In this column, I’ll describe changes to Medicare and survivors’ and children’s benefits for 2013.
At age 65, you’ll be eligible for Medicare Part A, which provides hospital insurance at no cost to you; you already paid for it through payroll |deductions.
You’ll also be eligible for Medicare Part B, which is medical insurance and isn’t free. If you decide to enroll in Medicare Part B, you’ll have to pay the monthly premiums:
- $104.90, up from $99.90 in 2012, if your last year’s individual taxable income was $85,000 or less ($170,000 or less if filing jointly).
- $146.90, up from $139.90, if your income was $85,001 to $107,000 ($170,001 to $214,000 if filing jointly).
- $209.80, up from $199.80, if your income was $107,001 to $160,000 ($214,001 to $320,000 if filing jointly).
- $272.70, up from $259.70, if your income was $160,001 to $214,000 ($320,001 to $428,000 if filing jointly).
- $335.70, up from $319.70, if your income was greater than $214,000 ($428,000 if filing jointly).
As a rule, if you don’t sign up for Part B when you are first eligible to do so, your Part B premiums will go up 10 percent for each full 12-month period that you could have been enrolled in Part B. That’s a permanent increase, not a one-time penalty.
However, there is an exception: If you are covered under a group health plan based either on your own current employment or that of your spouse, you can enroll in Part B at any time after reaching age 65 or during the eight-month period that begins the first full month after you are no longer covered under that plan.
Under the Civil Service Retirement System, there is no specific death benefit; however, if you die while still employed, your widow or widower will be entitled to a survivor annuity.
On the other hand, if you had been employed under the Federal Employees Retirement System for at least 18 months, your surviving spouse would receive:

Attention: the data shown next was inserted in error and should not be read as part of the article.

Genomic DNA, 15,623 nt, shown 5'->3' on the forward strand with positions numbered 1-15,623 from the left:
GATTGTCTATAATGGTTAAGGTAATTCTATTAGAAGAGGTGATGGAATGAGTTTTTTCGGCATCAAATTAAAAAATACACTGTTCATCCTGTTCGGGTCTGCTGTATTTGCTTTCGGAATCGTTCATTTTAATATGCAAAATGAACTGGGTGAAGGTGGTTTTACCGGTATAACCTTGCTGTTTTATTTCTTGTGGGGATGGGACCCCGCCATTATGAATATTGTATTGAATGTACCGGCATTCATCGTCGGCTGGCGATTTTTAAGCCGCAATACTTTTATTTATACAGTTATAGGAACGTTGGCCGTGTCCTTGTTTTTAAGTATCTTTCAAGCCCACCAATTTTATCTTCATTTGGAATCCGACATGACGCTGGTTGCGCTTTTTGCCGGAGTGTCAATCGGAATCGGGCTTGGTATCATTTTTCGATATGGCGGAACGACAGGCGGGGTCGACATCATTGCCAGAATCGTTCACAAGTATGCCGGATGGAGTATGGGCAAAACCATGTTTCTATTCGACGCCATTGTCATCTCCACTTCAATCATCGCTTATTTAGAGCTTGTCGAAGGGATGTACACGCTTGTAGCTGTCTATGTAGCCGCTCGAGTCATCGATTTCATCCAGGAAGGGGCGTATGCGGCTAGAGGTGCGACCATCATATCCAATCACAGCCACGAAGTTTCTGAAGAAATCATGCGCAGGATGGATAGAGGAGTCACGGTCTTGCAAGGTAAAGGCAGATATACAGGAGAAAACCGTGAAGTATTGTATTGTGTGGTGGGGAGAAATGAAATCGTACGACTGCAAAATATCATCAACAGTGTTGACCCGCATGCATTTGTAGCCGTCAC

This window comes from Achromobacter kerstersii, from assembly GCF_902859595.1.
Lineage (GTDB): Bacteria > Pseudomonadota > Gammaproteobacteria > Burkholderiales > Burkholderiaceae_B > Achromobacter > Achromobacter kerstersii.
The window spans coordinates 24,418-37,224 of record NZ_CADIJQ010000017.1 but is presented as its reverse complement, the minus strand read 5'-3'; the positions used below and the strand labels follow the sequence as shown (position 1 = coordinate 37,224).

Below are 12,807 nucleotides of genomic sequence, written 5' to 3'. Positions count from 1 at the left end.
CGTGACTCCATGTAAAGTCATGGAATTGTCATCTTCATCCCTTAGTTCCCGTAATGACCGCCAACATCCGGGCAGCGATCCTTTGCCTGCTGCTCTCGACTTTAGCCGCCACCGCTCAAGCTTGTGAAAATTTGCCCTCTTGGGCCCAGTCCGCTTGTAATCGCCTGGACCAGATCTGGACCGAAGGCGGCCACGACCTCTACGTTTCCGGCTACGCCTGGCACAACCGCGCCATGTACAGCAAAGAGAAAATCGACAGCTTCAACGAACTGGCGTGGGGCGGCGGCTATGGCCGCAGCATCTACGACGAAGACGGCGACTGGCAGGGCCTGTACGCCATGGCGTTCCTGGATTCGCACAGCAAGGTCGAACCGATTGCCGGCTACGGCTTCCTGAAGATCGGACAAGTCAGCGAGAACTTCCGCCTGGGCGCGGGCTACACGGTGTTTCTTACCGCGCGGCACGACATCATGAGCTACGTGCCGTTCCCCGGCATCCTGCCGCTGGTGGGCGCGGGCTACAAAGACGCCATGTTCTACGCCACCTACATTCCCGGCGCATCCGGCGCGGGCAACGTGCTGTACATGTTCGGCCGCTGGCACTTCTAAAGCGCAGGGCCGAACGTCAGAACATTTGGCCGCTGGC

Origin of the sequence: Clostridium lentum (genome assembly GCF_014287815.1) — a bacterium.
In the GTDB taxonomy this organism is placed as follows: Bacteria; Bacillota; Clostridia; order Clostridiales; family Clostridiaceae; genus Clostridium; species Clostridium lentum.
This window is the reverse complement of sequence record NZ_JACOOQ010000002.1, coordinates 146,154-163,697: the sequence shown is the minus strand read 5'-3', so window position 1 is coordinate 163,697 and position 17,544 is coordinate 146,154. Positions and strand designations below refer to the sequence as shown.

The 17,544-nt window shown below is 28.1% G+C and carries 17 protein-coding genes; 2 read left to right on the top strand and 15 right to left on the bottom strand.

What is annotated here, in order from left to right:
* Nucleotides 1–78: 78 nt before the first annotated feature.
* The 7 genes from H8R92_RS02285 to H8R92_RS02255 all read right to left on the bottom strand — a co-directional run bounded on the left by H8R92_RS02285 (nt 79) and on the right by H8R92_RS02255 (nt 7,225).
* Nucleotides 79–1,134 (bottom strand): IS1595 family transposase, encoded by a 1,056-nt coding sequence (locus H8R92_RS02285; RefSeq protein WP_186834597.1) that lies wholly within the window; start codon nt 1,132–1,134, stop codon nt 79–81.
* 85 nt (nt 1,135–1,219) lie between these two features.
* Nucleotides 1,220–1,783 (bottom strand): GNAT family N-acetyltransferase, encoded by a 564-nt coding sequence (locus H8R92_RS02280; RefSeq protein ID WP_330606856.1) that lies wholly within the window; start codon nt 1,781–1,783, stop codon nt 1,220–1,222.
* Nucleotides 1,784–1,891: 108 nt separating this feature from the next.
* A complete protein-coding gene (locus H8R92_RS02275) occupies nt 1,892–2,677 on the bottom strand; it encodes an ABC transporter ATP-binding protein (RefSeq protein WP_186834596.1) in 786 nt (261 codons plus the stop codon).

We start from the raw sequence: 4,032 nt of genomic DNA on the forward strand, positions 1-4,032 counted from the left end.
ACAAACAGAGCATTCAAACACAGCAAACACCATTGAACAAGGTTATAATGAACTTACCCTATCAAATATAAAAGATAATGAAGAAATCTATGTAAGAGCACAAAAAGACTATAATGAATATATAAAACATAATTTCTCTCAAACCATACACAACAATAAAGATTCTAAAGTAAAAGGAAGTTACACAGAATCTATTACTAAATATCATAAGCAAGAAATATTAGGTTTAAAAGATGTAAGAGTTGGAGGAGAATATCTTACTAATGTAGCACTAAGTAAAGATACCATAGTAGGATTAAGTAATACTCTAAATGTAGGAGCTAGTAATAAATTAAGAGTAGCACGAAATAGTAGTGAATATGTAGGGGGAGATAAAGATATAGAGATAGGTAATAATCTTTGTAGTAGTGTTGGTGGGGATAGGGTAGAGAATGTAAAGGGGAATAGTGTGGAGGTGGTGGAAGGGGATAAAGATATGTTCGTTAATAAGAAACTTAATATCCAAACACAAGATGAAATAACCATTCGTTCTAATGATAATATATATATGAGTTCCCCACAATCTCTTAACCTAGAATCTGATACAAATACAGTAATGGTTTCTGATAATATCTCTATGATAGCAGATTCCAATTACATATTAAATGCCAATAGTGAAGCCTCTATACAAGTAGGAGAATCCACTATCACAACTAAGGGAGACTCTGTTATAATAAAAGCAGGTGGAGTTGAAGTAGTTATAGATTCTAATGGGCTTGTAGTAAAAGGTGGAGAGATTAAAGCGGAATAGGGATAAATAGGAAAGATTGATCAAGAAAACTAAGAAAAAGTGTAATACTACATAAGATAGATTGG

- A lump-sum payment of $31,316.46, up from $30,792.98 in 2012.
- A lump-sum payment equal to the greater of half your annual basic pay or half of your average salary during the three consecutive years of your highest pay (your high-three).
- Any Social Security benefit to which he or she may be entitled.
If you had 10 or more years of service when you died, your surviving spouse would also receive a survivor annuity equal to half of what your basic annuity would have been based on your years of service, but without any age-based reduction if you were under age 62 when you died.
There is also a special death benefit for public safety officers. In 2013, it is $323,584, up from $323,035 in 2012. This benefit is payable to the survivors of officers who died from a traumatic injury involving external force and sustained in the line of duty.
The children’s survivor annuity rate where one parent is still alive is $492 per child, up from $487 in 2012, or $1,485 divided by the number of children, up from $1,460. If there is no surviving parent, the rates are $594 and $1,782, up from $584 and $1,752.
To be eligible for these benefits, your child must be unmarried; under age 18 (or age 22 if attending school full-time); or any age if disabled under age 18, incapable of self support. The term “children” includes both a legitimate child and an adopted child. It also includes a stepchild, if living in a normal parent-child relationship, and a child born out of wedlock, if living in a normal parent-child relationship, or if a judicial determination of child support has been made.
The dollar amount payable to the children of FERS and CSRS Offset employees is reduced by the amount of any Social Security benefit payable to the children. That reduction doesn’t apply to the children of CSRS employees.